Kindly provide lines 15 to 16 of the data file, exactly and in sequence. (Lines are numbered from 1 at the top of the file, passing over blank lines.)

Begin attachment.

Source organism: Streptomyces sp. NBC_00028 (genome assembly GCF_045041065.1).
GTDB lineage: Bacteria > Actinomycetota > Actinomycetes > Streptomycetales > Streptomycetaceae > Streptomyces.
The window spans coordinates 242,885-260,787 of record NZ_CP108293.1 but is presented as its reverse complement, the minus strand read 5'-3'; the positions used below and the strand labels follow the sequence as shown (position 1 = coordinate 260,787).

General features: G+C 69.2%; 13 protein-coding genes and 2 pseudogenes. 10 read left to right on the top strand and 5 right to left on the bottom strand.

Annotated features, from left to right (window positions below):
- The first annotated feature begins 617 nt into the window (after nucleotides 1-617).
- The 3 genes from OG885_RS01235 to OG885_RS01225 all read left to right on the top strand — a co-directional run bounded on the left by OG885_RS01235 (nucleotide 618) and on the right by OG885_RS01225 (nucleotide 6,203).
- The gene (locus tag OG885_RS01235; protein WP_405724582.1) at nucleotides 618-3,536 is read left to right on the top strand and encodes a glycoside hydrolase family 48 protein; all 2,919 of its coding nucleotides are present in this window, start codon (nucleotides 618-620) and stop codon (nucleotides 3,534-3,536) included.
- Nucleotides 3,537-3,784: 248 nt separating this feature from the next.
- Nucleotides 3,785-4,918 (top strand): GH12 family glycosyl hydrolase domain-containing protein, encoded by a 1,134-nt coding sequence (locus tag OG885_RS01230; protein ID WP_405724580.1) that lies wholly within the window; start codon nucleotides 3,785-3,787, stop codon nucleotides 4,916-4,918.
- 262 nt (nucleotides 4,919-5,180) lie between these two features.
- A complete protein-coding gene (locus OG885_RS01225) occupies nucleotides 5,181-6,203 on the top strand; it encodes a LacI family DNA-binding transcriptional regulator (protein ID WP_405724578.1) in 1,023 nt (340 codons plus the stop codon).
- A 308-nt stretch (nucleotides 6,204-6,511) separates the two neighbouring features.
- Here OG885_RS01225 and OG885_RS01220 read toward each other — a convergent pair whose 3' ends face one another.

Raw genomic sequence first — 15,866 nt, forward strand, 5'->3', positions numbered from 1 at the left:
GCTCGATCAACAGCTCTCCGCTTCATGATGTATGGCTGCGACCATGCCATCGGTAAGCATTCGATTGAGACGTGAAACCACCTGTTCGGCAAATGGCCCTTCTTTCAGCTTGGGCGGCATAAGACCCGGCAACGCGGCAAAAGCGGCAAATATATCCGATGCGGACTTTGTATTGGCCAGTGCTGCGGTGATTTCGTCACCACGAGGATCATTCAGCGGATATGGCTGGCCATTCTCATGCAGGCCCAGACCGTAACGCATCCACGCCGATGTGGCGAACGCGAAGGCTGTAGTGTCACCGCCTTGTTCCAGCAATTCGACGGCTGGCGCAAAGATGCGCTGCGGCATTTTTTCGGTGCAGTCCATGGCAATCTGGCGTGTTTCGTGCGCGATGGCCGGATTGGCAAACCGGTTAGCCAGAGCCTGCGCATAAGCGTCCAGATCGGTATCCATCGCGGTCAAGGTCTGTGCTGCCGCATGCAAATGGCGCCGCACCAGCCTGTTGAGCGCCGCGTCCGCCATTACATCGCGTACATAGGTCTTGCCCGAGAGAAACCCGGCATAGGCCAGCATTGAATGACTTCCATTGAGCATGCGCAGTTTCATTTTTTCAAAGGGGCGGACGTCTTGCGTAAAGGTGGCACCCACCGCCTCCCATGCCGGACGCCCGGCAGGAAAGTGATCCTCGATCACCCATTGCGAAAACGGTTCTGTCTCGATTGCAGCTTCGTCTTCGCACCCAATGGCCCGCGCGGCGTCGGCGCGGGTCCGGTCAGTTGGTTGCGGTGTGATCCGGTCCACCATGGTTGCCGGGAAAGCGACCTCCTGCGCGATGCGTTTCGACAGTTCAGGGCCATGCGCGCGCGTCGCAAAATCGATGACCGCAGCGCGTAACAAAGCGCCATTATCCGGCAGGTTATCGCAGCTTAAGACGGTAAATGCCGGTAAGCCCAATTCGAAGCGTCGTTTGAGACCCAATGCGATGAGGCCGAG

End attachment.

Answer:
Raw genomic sequence first — 15,866 nt, forward strand, 5'->3', positions numbered from 1 at the left:
GCTCGATCAACAGCTCTCCGCTTCATGATGTATGGCTGCGACCATGCCATCGGTAAGCATTCGATTGAGACGTGAAACCACCTGTTCGGCAAATGGCCCTTCTTTCAGCTTGGGCGGCATAAGACCCGGCAACGCGGCAAAAGCGGCAAATATATCCGATGCGGACTTTGTATTGGCCAGTGCTGCGGTGATTTCGTCACCACGAGGATCATTCAGCGGATATGGCTGGCCATTCTCATGCAGGCCCAGACCGTAACGCATCCACGCCGATGTGGCGAACGCGAAGGCTGTAGTGTCACCGCCTTGTTCCAGCAATTCGACGGCTGGCGCAAAGATGCGCTGCGGCATTTTTTCGGTGCAGTCCATGGCAATCTGGCGTGTTTCGTGCGCGATGGCCGGATTGGCAAACCGGTTAGCCAGAGCCTGCGCATAAGCGTCCAGATCGGTATCCATCGCGGTCAAGGTCTGTGCTGCCGCATGCAAATGGCGCCGCACCAGCCTGTTGAGCGCCGCGTCCGCCATTACATCGCGTACATAGGTCTTGCCCGAGAGAAACCCGGCATAGGCCAGCATTGAATGACTTCCATTGAGCATGCGCAGTTTCATTTTTTCAAAGGGGCGGACGTCTTGCGTAAAGGTGGCACCCACCGCCTCCCATGCCGGACGCCCGGCAGGAAAGTGATCCTCGATCACCCATTGCGAAAACGGTTCTGTCTCGATTGCAGCTTCGTCTTCGCACCCAATGGCCCGCGCGGCGTCGGCGCGGGTCCGGTCAGTTGGTTGCGGTGTGATCCGGTCCACCATGGTTGCCGGGAAAGCGACCTCCTGCGCGATGCGTTTCGACAGTTCAGGGCCATGCGCGCGCGTCGCAAAATCGATGACCGCAGCGCGTAACAAAGCGCCATTATCCGGCAGGTTATCGCAGCTTAAGACGGTAAATGCCGGTAAGCCCAATTCGAAGCGTCGTTTGAGACCCAATGCGATGAGGCCGAG